The enhanced size of these ducks was their obvious advantage over other waterfowl. And here Lamarckian genetics stepped into the scene. Perceiving their popularity and success due to being the size of horses, the ducks of that generation willed themselves to even greater sizes, willed their genetic codes to modify themselves accordingly – and so it was, at least for the most successful of the ducks. Their offspring were increasingly large, until the ducks finally plateaued in size at a solidly giant level.

Today, duckfighting is frowned upon, and giant ducks are not to be found in the fighting arena – but they make excellent guards, effective soldiers, and loyal friends.

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Disclaimer: some of the details in this post are incorrect. Genetics do not work like that.

Between a Duck

Hello and welcome back to another normal week of questionably accurate and unquestionably inaccurate statements here at Factually Deficient! Before I begin with lies, I would like to share with my readers the sad and entirely factual news that my former computer recently passed away (hence the late post), and took with it a sizeable chunk of my list of submitted questions. So please take this as a prime opportunity to re-send and send questions to Factually Deficient on any topic you ever wanted to know about! I accept questions by WordPress comment, social media, carrier pigeon, and letters folded up and baked inside a cake delivered anonymously to my back door at two in the morning on nights when the moon is dark.

Moving right along! This week, I will answer a question posed some time ago on this very blog by one Jack Alsworth. Jack asked:

What’s the difference between a duck?

This is a crucial, hard-hitting question, which cuts deep to the core of our very existence.

As we all know, there are many ducks in this world, not just one. They all share certain wondrous properties, such as their glowing tailfeathers, their Swiss Army feet, and their piercing eyes which will see into your soul and all your secrets if you meet their gaze for even a moment.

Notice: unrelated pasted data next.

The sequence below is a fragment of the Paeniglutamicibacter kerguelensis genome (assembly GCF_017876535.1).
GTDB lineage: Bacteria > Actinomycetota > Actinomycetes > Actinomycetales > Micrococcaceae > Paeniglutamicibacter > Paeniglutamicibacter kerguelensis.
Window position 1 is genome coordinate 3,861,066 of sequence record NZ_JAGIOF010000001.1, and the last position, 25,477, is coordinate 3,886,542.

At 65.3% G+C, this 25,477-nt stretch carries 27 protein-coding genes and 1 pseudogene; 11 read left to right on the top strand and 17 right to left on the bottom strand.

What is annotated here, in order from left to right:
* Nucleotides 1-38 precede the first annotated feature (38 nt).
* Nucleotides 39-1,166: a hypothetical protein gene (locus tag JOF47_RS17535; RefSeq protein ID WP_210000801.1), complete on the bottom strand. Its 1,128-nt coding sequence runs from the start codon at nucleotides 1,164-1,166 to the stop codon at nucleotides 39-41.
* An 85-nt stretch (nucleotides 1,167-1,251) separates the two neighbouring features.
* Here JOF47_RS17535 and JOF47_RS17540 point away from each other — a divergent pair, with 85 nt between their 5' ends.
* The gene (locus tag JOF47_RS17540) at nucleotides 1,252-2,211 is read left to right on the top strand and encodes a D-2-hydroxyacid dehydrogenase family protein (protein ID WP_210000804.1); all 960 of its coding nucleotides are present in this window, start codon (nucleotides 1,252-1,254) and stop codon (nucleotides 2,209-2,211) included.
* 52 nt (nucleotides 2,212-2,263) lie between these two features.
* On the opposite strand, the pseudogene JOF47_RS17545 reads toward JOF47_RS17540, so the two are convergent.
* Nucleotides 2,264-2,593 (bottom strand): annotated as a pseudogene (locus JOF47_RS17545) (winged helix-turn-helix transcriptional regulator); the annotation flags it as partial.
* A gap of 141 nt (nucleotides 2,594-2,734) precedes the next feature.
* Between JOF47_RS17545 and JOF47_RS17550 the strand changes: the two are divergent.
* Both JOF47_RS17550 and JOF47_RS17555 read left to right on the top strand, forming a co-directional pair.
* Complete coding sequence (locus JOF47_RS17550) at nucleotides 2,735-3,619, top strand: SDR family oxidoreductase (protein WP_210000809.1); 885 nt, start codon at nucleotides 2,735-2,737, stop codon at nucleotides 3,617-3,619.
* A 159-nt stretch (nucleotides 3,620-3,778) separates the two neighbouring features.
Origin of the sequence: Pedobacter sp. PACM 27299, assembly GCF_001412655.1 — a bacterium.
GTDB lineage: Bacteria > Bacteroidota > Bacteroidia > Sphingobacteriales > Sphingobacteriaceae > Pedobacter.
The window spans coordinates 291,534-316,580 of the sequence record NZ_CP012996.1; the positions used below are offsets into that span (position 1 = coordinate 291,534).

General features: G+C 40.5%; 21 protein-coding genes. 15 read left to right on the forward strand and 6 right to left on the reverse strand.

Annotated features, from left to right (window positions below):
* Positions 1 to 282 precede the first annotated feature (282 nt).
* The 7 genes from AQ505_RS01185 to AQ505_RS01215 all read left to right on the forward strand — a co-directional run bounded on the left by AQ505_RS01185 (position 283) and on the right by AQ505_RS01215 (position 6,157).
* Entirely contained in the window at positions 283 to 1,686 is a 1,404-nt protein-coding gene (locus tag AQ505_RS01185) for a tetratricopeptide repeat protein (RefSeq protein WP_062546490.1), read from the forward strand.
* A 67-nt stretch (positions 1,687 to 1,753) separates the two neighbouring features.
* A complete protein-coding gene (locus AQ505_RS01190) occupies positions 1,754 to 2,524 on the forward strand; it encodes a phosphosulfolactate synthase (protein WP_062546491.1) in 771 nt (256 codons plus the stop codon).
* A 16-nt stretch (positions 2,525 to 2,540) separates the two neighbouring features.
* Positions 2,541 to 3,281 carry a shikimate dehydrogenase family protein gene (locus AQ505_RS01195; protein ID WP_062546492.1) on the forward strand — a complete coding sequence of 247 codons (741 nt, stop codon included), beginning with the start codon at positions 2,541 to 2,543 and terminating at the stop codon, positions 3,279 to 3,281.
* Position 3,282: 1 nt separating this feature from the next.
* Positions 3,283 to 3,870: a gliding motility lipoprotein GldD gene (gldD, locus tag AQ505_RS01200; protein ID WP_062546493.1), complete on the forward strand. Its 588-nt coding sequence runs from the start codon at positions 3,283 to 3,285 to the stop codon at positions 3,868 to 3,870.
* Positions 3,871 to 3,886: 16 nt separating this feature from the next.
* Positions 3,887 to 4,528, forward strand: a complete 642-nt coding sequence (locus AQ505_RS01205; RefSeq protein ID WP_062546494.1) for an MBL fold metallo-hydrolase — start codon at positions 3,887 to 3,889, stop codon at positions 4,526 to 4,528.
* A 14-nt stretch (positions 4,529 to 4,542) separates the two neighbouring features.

However, many people find it difficult to distinguish between individual ducks. What is the difference, indeed, between a duck?

There is an old saying which actually contains within it the clues to the answer to Jack’s question: “If it walks like a duck, and it talks like a duck, it is a duck.”

This saying refers to the different categories and attributes which divide ducks into four subgroups:

  1. Ducks that walk and talk like other ducks
  2. Ducks that walk like ducks, but do not talk like other ducks
  3. Ducks that talk like ducks, but do not walk like other ducks
  4. Ducks that neither walk nor talk like other ducks

Let’s go over these four types of ducks. What does it mean for a duck to walk or talk like other ducks?

As mentioned above, all ducks are gifted with Swiss Army feet. However, some ducks use these feet constantly, employing various functions of the Swiss Army feet to dig swiftly through the ground beneath them and zip along on their freshly-made grooves – these are the ducks that walk “like ducks”. Their brethren who lack this ability travel primarily by flying (with their luminescent wings), and use the Swiss Army feet for other purposes.

Similarly, some ducks, in addition to mindreading, are blessed with the ability to overcome all language barrier. These ducks can open their mouths and effortlessly speak in any tongue they choose, any dialect or grammar conceivable. This is what it means to “talk like ducks.” The remaining ducks, who lack this trait, converse comfortably with a linguistic repertoire of only six or seven languages.

So, in short, to answer Jack’s question: the differences between a duck are how it walks, and how it talks.

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Disclaimer: The above post contains exaggerations and untruths. Reader discretion is advised.